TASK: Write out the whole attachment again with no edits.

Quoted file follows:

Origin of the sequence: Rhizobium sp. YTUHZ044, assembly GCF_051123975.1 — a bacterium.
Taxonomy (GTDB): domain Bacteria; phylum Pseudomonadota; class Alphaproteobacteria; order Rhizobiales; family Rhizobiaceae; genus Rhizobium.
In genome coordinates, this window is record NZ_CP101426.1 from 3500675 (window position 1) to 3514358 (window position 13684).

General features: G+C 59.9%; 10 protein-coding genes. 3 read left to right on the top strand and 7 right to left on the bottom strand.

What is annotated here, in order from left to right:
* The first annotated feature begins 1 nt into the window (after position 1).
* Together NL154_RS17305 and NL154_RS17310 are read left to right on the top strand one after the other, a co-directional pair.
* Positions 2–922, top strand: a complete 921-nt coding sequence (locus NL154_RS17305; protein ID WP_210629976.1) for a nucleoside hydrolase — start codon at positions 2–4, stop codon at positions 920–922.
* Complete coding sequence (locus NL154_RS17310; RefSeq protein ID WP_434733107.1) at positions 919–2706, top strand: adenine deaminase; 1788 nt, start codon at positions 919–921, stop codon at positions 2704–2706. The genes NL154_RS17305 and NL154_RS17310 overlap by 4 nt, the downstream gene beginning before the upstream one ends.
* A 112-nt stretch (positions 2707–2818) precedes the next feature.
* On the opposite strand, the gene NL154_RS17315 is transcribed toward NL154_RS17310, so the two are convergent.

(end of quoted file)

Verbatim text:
Origin of the sequence: Rhizobium sp. YTUHZ044, assembly GCF_051123975.1 — a bacterium.
Taxonomy (GTDB): domain Bacteria; phylum Pseudomonadota; class Alphaproteobacteria; order Rhizobiales; family Rhizobiaceae; genus Rhizobium.
In genome coordinates, this window is record NZ_CP101426.1 from 3500675 (window position 1) to 3514358 (window position 13684).

General features: G+C 59.9%; 10 protein-coding genes. 3 read left to right on the top strand and 7 right to left on the bottom strand.

What is annotated here, in order from left to right:
* The first annotated feature begins 1 nt into the window (after position 1).
* Together NL154_RS17305 and NL154_RS17310 are read left to right on the top strand one after the other, a co-directional pair.
* Positions 2–922, top strand: a complete 921-nt coding sequence (locus NL154_RS17305; protein ID WP_210629976.1) for a nucleoside hydrolase — start codon at positions 2–4, stop codon at positions 920–922.
* Complete coding sequence (locus NL154_RS17310; RefSeq protein ID WP_434733107.1) at positions 919–2706, top strand: adenine deaminase; 1788 nt, start codon at positions 919–921, stop codon at positions 2704–2706. The genes NL154_RS17305 and NL154_RS17310 overlap by 4 nt, the downstream gene beginning before the upstream one ends.
* A 112-nt stretch (positions 2707–2818) precedes the next feature.
* On the opposite strand, the gene NL154_RS17315 is transcribed toward NL154_RS17310, so the two are convergent.